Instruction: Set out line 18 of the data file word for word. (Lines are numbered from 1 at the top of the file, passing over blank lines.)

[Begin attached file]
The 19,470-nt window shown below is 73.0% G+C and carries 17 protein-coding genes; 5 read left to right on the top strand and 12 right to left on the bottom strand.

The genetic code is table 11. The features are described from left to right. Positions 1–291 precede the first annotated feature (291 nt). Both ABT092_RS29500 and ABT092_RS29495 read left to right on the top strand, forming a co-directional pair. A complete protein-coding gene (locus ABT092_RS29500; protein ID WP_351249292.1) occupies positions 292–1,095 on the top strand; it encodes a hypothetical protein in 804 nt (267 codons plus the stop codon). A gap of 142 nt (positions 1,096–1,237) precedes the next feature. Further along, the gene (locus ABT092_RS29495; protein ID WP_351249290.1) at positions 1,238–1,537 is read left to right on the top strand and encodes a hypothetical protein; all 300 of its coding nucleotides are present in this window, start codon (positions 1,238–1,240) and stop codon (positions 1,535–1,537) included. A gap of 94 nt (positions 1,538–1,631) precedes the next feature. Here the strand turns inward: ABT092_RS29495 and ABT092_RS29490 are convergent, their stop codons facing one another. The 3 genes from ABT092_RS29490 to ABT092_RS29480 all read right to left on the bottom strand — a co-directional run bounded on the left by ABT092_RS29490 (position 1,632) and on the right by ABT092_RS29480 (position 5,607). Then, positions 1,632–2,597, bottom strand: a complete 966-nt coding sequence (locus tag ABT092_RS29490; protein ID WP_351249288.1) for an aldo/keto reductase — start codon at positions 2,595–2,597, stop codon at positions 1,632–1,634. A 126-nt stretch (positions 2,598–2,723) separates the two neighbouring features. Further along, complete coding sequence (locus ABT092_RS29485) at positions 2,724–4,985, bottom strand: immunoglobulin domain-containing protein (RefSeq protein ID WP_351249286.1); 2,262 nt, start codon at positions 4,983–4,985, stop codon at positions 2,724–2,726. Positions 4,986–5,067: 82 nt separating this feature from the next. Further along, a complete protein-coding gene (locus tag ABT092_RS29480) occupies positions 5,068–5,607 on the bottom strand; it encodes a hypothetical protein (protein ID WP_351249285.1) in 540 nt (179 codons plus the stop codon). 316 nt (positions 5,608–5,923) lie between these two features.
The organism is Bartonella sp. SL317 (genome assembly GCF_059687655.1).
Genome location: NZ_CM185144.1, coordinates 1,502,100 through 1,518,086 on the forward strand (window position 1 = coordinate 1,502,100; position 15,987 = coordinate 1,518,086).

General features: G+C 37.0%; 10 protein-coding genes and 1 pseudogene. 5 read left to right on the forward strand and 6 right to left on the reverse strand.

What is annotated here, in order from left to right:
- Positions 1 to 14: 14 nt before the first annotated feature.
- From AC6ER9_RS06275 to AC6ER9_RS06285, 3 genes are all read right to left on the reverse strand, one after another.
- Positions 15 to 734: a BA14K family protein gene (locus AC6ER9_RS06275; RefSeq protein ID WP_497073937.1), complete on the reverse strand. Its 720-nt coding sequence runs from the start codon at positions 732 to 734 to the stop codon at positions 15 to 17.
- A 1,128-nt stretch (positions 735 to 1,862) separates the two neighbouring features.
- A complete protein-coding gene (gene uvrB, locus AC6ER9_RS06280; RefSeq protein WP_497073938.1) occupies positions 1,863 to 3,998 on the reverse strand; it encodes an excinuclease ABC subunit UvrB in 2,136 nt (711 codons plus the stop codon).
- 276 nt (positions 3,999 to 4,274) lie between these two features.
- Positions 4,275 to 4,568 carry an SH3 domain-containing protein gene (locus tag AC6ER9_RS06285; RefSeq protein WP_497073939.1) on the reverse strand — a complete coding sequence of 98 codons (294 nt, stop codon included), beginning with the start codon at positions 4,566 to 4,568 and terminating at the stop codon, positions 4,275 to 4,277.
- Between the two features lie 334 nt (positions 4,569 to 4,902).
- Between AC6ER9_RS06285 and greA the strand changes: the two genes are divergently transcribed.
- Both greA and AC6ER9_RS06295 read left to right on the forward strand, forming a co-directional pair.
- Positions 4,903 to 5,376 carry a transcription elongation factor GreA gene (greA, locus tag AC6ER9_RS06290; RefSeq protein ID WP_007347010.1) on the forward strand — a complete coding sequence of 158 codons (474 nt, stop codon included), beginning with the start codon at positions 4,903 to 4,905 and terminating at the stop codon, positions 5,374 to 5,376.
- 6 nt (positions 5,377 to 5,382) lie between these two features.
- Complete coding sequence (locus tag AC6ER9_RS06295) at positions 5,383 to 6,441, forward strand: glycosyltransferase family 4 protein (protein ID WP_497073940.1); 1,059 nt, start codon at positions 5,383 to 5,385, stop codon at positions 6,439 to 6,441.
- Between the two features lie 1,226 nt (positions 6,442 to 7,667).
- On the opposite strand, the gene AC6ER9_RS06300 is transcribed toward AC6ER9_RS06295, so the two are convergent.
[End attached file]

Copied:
- 6 nt (positions 5,377 to 5,382) lie between these two features.